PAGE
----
‘The Bridge to Nowhere’ and 17 Other Notorious Congressional Earmarks

President Trump thinks allowing money for pet projects will ease congressional gridlock. Maybe, but the practice sparks memories of classic examples of government waste.

1. Palin’s “bridge to nowhere”

Todd Klassy / Shutterstock.com

The never-built bridge to nowhere still stands as the poster child of earmarks gone awry.

Championed by the late Sen. Ted Stevens, R-Alaska, and Rep. Don Young, R-Alaska, the bridge originally was the goal of a $223 million federal funding earmark for 2006. Crossing a popular cruise route called the Inside Passage, it would have linked the city of Ketchikan, on the southwest coast of Revillagigedo Island, to the city’s airport on Gravina Island, population 50.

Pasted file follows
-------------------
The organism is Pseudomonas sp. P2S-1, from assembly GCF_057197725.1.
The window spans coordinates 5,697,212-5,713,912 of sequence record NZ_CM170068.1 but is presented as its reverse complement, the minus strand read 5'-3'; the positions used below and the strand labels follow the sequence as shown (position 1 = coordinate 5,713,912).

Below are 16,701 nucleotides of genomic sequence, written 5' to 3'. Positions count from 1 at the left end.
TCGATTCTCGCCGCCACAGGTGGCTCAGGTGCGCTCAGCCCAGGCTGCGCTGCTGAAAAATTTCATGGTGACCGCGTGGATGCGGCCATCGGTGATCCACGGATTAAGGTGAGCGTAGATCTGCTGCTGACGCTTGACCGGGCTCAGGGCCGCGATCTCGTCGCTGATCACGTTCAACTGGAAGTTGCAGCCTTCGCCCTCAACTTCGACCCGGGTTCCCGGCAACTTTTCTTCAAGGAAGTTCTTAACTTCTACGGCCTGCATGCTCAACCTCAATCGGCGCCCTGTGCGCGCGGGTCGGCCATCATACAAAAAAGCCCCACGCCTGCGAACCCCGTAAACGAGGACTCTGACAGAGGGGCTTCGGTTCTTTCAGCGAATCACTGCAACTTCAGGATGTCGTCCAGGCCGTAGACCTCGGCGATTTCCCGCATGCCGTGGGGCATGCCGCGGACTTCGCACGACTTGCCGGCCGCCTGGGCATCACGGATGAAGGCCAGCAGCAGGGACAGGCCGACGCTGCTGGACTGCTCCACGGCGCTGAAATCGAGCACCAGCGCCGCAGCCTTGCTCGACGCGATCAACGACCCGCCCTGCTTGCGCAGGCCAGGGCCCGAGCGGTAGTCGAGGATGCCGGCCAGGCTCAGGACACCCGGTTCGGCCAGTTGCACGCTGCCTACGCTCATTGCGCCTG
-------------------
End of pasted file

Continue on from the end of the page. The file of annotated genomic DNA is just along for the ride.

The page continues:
Alaska eventually got the money, and hundreds of millions more for transportation projects, but not as earmarks. Then-Gov. Sarah Palin put the brakes on the bridge project in 2007 when cost projections exceeded $400 million. Alaska kept the federal money, but that didn’t stop Palin, while campaigning as the Republican vice presidential candidate in 2008, from repeating the line, “I told Congress, ‘Thanks but no thanks on that bridge to nowhere.'”

Alaska used some of the no-longer-earmarked money to improve ferry service between Ketchikan and its airport.

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